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exaggerated juan's first name and played to the crowd there. i don't know if it's true or not. i do know when you start talking about black people looking for handouts and welfare queens and food stamp presidents, that triggers a very very coded time old thing in politics in america, especially in the south where we have to be suspicious of. when you get this sort of reaction from that crowd there, i think we have a right to be suspicious of it. >> ari, do you believe code words are used by politicians in this sense? >> not in the context talked about tonight. i don't think there was anything cody about it. newt gingrich is making a very important point how to help people in poverty. the way to get those people help is as newt talked about through private sector programs and reliance on the private sector. the problem is there's such a reliance particularly on the democratic party the solution is more government spending and
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federal programs and that created the trap that led to int intergenerational poverty and hurt people more than lifting people up. that's a good debate to have. when you hear rick santorum talk about family breakdown is lending itself to poverty throughout all race, is the an important debate because is the how we can get lift people up and get destructive behaviors stop, particularly when men walk out on women and have babies and make those women raise those babies in such a difficult situation, white, black, it doesn't matter the race, makes it so much harder for them to be successful. there's not a government program or spending program that's a solution to that. republicans are talking about those issues and talking about them because they care about people poor and don't think the government has helped them, the government has trapped them. that's an important debate to have. i'm proud to be on newt's side and the republican's side on that issue. i do think it's important to use the words that invite people in, though, to solve this, not to push people apart. i think newt has sometimes used
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words that push people apart. cornell often uses words that push people apart. that's not how you solve the problem. >> ari, i don't know what words i've used to push people apart. actually, i'm a little offended by that. >> saying newt's using code words. and racist. >> i never called herman cain a racist. i did say he was bigoted. we'll come back and show the tape i didn't call him a racist. if you look at what he said and history behind that, we can't ignore that history. if newt gingrich had simply said poor people, he didn't say poor people, he pointed to black people and said black people. he was doing that on purpose. if he had said poor people, i had no problem with it. >> i think the issue here was he referred to the president as food stamp president and that sparked the sensitivity. >> he called black people out for wanting demanding not welfare checks but jobs, so there's a whole line of things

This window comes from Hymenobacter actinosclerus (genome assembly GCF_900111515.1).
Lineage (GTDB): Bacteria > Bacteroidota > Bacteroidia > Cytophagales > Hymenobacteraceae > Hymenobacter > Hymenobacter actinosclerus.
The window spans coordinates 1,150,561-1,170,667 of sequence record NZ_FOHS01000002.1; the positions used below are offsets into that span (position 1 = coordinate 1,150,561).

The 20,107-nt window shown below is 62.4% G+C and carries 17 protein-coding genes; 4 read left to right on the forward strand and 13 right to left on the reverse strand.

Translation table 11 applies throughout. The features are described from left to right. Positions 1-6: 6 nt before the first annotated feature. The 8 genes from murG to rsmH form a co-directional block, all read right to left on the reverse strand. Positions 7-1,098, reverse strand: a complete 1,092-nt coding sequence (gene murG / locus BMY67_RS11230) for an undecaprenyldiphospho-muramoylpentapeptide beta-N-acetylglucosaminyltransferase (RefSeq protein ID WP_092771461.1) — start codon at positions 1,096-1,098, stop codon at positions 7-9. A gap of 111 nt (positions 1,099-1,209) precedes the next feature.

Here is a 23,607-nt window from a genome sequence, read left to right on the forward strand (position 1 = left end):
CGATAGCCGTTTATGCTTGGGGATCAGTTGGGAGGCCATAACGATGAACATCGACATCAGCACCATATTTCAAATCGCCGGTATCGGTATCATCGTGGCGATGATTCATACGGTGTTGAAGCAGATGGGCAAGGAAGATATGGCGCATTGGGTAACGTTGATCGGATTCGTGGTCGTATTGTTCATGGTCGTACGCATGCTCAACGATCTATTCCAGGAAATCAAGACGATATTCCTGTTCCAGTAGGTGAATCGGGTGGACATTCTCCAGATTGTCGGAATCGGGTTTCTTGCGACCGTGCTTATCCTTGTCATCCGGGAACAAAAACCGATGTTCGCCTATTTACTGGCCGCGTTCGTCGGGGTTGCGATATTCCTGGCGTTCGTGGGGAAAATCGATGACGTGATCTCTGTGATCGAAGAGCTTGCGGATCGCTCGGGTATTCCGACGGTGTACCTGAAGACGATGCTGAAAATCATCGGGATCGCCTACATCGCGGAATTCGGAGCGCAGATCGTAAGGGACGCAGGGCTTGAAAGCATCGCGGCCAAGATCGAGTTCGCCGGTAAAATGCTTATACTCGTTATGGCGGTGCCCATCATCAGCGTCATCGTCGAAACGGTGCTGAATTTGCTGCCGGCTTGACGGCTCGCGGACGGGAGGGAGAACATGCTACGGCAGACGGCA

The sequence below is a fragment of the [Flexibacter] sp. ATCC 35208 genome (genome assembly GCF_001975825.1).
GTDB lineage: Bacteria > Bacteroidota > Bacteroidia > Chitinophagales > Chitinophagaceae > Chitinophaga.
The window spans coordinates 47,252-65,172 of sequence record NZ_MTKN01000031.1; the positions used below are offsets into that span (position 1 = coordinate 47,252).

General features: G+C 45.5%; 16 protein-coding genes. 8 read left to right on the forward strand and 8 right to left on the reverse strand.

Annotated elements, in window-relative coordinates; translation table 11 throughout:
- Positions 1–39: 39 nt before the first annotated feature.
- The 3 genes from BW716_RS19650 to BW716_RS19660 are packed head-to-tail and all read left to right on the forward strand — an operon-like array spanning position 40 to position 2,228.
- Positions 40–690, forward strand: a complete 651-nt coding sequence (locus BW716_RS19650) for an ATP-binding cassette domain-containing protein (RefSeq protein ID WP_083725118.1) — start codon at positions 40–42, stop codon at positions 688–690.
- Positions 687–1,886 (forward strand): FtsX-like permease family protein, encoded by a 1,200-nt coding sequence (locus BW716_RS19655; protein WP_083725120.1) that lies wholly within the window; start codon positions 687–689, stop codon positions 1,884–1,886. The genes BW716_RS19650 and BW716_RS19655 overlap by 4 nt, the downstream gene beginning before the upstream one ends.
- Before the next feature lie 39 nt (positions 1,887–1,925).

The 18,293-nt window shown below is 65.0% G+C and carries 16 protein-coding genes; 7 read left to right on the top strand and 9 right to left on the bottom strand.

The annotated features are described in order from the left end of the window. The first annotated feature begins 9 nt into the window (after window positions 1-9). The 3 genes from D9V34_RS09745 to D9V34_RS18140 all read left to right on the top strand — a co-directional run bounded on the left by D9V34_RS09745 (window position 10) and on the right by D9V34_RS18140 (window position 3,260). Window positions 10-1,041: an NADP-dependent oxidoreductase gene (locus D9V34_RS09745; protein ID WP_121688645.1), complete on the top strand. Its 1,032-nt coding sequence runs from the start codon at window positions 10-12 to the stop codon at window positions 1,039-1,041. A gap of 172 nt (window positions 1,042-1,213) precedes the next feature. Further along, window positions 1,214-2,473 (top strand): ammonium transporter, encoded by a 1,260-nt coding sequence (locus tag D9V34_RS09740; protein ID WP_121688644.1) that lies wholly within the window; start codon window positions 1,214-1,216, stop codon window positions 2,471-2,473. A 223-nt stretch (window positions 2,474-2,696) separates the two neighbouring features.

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right here we can call him into question about. i'm not the one calling names, i'm pointing out what he's saying. >> newt's remarks last night were about the poor. has the's how newt said it. cornell, i don't think you heard that right. >> i think we can look back from his statements earlier about black people and work and about welfare. there's a pattern here. >> you're saying there's a history to it, not just what he said last night. cornell, i appreciate it, ari fleischer as well, continue the conversation. british airways apologizing for telling passengers they were going to make an emergency landing in the indian ocean. on , i've learned that when you ask someone in texas if they want "big" savings on car insurance, it's a bit like asking if they want a big hat... ...'scuse me...
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let's check in with isha again. >> the suspect and kidnapping and murder of a 7-year-old georgia girl has pleaded guilty and faces life in prison without parole. maintenance worker admitted he lured the girl into an empty apartment and killed her. her mangled body was found in a trash compact tor three days after she disappeared. seeking the death penalty in the case of this man who's accused of stabbing four homelessmen to death.
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they called him a vicious killer. a friend of the marine says he seemed depressed after returning from service in iraq. british airways is apologizing to passengers after mistakingly playing a frightening message during a flight from miami to london friday night. passengers were told they would be making an emergency landing on water, causing panic. >> isha, thanks. coming up, our "360" photos, kirk has captioned, i can see tiffany's from my house. newt gingrich hasn't quite mastered tebowing yet. your "360" t-shirt is on the y way. ♪ what started as a whisper